Honoré Panisse is dying, cheerfully, with friends, wife, and son at his side. He confesses to the priest in front of his friends; he insists that the doctor be truthful. But, he cannot ... See full summary »
In this little Provencal village, a new baker, Aimable, settles down. His wife Aurelie is beautiful and much younger than he. She departs with a shepherd the night after Aimable produces ... See full summary »
"Fanny" is the second part of the "Marseille trilogy", made by Marcel Pagnol with the generic name of "Marius, Fanny and César". Fanny falls in love and is abandoned by Marius. Now she ... See full summary »
Marius has left, signed up for a five year hitch on a ship bound for the Indian Ocean. In his few letters to his father César, he hardly mentions Fanny. When she finds she is pregnant, she considers her options: suicide, to raise the child on her own, to wait for Marius, or to marry Honoré Panisse, the older merchant who seeks her hand. These choices are emotional: to raise a bastard, to trust in Marius' eventual return, to believe he'll want to marry her, to save her mother from shame, to fool Panisse, to give her child a name. In scenes dramatizing Fanny's honesty, she talks to her mother, then Panisse, César, and later Marius, and she makes her choices. Written by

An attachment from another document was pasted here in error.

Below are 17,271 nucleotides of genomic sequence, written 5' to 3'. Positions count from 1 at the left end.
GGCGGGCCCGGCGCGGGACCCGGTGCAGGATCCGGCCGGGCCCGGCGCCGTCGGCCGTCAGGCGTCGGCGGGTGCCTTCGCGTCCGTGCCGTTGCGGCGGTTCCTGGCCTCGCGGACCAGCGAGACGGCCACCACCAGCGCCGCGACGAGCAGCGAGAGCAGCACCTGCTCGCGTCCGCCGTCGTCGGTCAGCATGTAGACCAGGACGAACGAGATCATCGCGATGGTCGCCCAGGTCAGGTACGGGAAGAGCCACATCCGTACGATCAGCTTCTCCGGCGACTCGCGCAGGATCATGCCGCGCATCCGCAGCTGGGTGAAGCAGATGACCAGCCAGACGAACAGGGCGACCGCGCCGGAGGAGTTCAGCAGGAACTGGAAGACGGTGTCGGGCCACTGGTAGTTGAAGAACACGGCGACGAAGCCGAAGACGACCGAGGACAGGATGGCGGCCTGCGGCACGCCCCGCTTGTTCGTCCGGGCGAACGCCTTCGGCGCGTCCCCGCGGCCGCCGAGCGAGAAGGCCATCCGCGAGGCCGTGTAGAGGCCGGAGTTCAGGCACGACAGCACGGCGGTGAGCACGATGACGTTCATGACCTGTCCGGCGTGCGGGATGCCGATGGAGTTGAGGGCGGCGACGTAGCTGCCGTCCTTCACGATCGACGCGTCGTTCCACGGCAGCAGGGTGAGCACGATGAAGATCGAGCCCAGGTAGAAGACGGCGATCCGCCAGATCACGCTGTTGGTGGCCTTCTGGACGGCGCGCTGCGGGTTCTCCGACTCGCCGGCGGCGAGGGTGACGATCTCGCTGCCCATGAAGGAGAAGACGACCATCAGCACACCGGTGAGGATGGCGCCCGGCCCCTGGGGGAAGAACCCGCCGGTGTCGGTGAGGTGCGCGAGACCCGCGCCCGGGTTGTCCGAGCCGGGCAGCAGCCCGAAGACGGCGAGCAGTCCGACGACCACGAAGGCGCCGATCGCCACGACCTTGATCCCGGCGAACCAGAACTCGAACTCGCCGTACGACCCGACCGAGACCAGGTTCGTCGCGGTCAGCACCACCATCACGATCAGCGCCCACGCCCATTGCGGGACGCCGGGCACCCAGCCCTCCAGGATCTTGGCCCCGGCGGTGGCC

Part the Second of this trilogy reminds us that at heart it is pure melodrama and if not quite 'dead! and never called me mother', it is certainly from the same stable. Arguably Orane Demazis - replicating here, as indeed are all the principals, her stage role as the eponymous seduced and abandoned and slightly enceinte ingenue - is the weakest link in an unusually strong chain yet even then with the handicap of being saddled with a role that today would be risible (I doubt if it is possible to 'SPOIL' a classic which is now some 72 years old so suffice it to say that as a result of 'giving herself' to Marius, shortly before he ships out on an extended cruise, Fanny finds herself in an 'interesting' position and must make some tough choices. Today, of course, it is practically an honor to fall pregnant with no father material in sight and a State standing by to cosset the resulting infant from cradle to grave but in 1932 the resulting 'shame' embraced not only the mother-to-be but also her family) she manages to elicit our compassion and keep our humor at bay. Pedants will have a field day with the dodgy arithmetic - Marius has supposedly signed up for a five-year voyage yet on his return Fanny's son is a mere 10 months old - but what matters is the acting-plus-believability factor and here, thanks as always to the great Raimu, aided and abetted by Fernand Charpin, Alida Rouffe and Milly Mathis they bring it off to a fare-thee-well. Pierre Fresnay as Marius does little more than play the fly-in-the-ointment in the closing quarter of the movie and may well have been looking ahead one full decade to 'Le Corbeau'. Building on the first part and moving seamlessly to the next stage this is a worthy successor to 'Marius'. 9/10
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